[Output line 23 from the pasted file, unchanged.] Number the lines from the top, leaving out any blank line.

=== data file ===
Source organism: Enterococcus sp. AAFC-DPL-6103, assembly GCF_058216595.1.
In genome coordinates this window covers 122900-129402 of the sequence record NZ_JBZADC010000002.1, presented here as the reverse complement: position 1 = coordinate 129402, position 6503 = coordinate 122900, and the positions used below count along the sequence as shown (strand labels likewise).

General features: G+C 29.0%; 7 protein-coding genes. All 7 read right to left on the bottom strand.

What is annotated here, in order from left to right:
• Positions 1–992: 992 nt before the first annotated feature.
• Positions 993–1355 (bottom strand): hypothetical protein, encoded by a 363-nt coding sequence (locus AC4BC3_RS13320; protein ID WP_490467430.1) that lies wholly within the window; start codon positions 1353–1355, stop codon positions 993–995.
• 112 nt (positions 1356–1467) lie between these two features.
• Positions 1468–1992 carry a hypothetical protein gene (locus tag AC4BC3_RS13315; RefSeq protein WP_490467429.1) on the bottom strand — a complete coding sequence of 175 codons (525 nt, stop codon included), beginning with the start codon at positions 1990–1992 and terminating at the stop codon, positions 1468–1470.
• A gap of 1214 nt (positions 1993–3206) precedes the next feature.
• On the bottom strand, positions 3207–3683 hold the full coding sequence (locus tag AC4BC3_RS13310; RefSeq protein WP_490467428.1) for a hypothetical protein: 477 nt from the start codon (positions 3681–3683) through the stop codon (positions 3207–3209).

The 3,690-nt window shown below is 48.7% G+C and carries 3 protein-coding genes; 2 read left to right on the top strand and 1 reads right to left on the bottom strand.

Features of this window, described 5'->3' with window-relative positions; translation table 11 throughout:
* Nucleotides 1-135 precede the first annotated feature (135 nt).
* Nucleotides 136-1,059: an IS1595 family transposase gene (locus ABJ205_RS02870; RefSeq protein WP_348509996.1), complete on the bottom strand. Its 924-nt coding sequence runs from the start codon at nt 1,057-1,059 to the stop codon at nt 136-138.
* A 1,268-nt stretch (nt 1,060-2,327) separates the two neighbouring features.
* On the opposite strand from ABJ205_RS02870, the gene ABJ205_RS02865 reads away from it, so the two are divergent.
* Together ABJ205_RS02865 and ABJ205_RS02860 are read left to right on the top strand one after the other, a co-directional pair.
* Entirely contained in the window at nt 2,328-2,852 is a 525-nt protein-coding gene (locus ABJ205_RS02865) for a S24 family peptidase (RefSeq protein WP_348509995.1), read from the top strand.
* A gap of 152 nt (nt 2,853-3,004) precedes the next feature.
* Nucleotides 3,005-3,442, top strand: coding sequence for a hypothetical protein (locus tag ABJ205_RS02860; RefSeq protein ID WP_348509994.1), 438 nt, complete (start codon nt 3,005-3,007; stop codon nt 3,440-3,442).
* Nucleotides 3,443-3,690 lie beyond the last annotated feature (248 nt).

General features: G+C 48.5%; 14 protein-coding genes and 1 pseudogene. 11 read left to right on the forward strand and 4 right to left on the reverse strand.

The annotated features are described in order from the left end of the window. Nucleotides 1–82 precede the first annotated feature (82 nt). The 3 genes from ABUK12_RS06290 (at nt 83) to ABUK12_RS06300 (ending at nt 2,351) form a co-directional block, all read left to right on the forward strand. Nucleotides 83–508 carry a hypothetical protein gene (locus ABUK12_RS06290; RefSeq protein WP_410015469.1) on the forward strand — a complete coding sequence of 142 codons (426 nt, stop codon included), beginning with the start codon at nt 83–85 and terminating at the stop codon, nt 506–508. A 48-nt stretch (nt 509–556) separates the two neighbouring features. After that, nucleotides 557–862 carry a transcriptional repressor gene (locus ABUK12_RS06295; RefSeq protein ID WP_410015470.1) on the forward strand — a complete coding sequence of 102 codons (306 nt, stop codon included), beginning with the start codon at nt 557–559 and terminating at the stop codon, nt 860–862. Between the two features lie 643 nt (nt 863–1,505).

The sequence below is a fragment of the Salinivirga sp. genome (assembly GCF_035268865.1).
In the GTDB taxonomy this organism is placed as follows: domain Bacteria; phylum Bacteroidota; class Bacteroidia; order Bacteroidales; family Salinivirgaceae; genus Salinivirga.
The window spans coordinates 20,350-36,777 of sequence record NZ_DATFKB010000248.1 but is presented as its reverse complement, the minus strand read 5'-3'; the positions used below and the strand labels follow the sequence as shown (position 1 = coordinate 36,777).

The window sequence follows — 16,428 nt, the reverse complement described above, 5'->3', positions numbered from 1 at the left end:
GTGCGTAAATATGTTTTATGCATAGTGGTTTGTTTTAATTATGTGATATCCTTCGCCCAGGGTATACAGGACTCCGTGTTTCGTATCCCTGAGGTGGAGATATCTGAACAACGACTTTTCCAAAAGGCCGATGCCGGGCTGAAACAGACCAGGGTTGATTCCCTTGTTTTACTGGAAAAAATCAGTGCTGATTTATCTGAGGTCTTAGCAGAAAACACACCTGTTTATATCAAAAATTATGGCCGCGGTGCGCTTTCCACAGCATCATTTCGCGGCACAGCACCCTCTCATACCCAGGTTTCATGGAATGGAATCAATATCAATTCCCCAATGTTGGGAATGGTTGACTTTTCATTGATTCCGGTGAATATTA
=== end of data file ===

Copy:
The annotated features are described in order from the left end of the window. Nucleotides 1–82 precede the first annotated feature (82 nt). The 3 genes from ABUK12_RS06290 (at nt 83) to ABUK12_RS06300 (ending at nt 2,351) form a co-directional block, all read left to right on the forward strand. Nucleotides 83–508 carry a hypothetical protein gene (locus ABUK12_RS06290; RefSeq protein WP_410015469.1) on the forward strand — a complete coding sequence of 142 codons (426 nt, stop codon included), beginning with the start codon at nt 83–85 and terminating at the stop codon, nt 506–508. A 48-nt stretch (nt 509–556) separates the two neighbouring features. After that, nucleotides 557–862 carry a transcriptional repressor gene (locus ABUK12_RS06295; RefSeq protein ID WP_410015470.1) on the forward strand — a complete coding sequence of 102 codons (306 nt, stop codon included), beginning with the start codon at nt 557–559 and terminating at the stop codon, nt 860–862. Between the two features lie 643 nt (nt 863–1,505).